2. n. An individual who chronically trolls in sense 1; regularly posts specious arguments, flames or personal attacks to a newsgroup, discussion list, or in email for no other purpose than to annoy someone or disrupt a discussion. Trolls are recognizable by the fact that they have no real interest in learning about the topic at hand – they simply want to utter flame bait. Like the ugly creatures they are named after, they exhibit no redeeming characteristics, and as such, they are recognized as a lower form of life on the net, as in, “Oh, ignore him, he’s just a troll.” Compare kook.

Where today, “troll” is almost universally understood as the second of the above quoted definitions — a person solely out to provoke annoyance — I’ve always preferred the first definition. In that sense, a properly constructed troll is something I’ve always respected.

The comments for yesterday evening’s io9 post about the Hobbit trailer contain a beautiful example of trolling in the old sense (“…a post that induces lots of newbies and flamers to make themselves look even more clueless than they already do, while subtly conveying to the more savvy and experienced that it is in fact a deliberate troll. If you don’t fall for the joke, you get to be in on it.”). This comment gave me a good laugh this morning:

Yawwwn, sequelitis strikes again.

Hey Hollywood, how long’d it take you to come up with yet another unnecessary backstory?! Do we really need to go with Frodo’s dad on his quest to find the ring?

I bet they’ll dumb it down and make it all kiddy too. Hard R or I ain’t watchin!

How much you wanna bet they’ll figure out a way to shoehorn half-a-dozen giant spiders to compete with the one they had in LOTR2.

Now that, ladies and gentlemen, is how a troll is supposed to be done.

Awkward Family Photos: The Game!

Long-time readers will know that my family has been featured on the Awkward Family Photos website not just once, but twice, and both photos were also featured in the Awkward Family Photos book. Well, you can’t keep a good thing down — we’re now also featured in the Awkward Family Photos game!

Long-time readers will know that my family has been featured on the Awkward Family Photos website not just once, but twice, and both photos were also featured in the Awkward Family Photos book.

Well, you can’t keep a good thing down — we’re now also featured in the Awkward Family Photos game!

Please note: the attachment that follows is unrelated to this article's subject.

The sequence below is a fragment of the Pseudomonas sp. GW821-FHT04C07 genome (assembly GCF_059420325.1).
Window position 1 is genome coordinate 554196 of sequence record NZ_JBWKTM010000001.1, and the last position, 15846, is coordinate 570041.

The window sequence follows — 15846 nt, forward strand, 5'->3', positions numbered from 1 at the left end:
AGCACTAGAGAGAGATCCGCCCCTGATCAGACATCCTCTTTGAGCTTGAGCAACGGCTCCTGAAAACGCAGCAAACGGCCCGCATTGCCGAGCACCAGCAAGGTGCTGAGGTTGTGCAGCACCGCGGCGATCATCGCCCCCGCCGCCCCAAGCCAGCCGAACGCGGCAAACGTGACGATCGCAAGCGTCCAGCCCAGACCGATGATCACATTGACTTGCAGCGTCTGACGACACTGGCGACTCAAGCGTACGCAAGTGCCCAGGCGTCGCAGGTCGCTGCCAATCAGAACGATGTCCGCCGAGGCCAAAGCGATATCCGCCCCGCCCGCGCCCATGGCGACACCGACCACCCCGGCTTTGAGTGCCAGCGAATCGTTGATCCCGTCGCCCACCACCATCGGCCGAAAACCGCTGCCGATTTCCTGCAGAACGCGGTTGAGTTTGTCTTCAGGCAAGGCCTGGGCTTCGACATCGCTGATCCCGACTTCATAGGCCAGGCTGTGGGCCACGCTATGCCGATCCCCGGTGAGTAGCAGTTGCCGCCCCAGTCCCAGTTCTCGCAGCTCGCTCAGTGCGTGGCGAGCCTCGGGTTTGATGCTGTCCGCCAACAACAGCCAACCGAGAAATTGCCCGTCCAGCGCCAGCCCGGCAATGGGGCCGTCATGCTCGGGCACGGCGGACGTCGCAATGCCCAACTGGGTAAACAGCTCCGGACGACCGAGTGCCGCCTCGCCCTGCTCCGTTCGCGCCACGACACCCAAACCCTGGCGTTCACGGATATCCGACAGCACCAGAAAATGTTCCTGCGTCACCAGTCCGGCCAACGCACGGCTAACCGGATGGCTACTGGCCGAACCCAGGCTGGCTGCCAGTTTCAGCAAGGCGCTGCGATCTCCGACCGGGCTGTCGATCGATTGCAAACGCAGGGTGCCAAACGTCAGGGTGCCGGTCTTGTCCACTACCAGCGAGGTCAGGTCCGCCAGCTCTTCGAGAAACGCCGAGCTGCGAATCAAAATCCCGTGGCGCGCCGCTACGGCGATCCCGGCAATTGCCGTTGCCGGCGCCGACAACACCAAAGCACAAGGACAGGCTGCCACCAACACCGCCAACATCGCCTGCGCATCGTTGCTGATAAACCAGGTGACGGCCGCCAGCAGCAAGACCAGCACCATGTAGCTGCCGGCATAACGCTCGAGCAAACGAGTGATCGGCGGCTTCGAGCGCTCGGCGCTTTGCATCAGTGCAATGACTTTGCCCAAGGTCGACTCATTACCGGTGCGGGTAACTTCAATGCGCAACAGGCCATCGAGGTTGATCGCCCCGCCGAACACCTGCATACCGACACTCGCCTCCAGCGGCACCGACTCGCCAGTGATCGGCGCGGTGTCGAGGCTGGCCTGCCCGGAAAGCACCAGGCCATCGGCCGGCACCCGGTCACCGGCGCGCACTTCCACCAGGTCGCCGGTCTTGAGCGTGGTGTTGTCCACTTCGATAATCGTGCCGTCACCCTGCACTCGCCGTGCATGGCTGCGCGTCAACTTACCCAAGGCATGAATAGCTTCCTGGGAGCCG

Based on a popular website, Awkward Family Photos will be your new favorite party game! Combines classic and never- seen-before Awkward Family Photos with probing, open ended questions for a memorable game night full of laughter and creative discussion. Simply flip over an Awkward Family Photos featuring uncomfortable moments from weddings, vacations, and holidays and read aloud the open ended questions. Your hilarious answers guarantee a night of awkward fun…. and if you know your fellow players well enough, and impress them with your answers, you’ll get the last laugh.

Here’s the sales pitch, courtesy of AFP co-founder Mike Bender’s grandparents:

Mechanical Life and Intelligent Design

‘…this is proof that Autobots were not assembled on Cybertron by hurricanes or any other means envisioned by Darwin, and were Intelligently Designed. That makes the Transformers series a compelling parable for ID, and I expect several of this year’s Republican presidential candidates to recommend the movies on that basis alone.’

From On the Origin of Transformers:

The advocates of ID, who are arguing that their belief should be included in science classes in Texas, Tennessee and other states, say that if a living organism has a design that cannot be explained by the theory of natural selection, it is proof of an Intelligent Designer. If you consider a Camaro, for example, wouldn’t it obviously have had a Designer? Could its parts have been assembled by a hurricane (or a trillion hurricanes) blowing through a junkyard?

Certainly not. Therefore, this is proof that Autobots were not assembled on Cybertron by hurricanes or any other means envisioned by Darwin, and were Intelligently Designed. That makes the Transformers series a compelling parable for ID, and I expect several of this year’s Republican presidential candidates to recommend the movies on that basis alone.

Roger Ebert, making the case for Intelligent Design…at least within the universe of the Transformers.

When Harry Met Sally 2

This was far funnier than I expected it to be. I only wish it didn’t have the big “Funny or Die” banner and the intro, so that it was less immediately obvious that it was a joke. They should have saved that for the end, and started with a cold open.

Continue reading “When Harry Met Sally 2”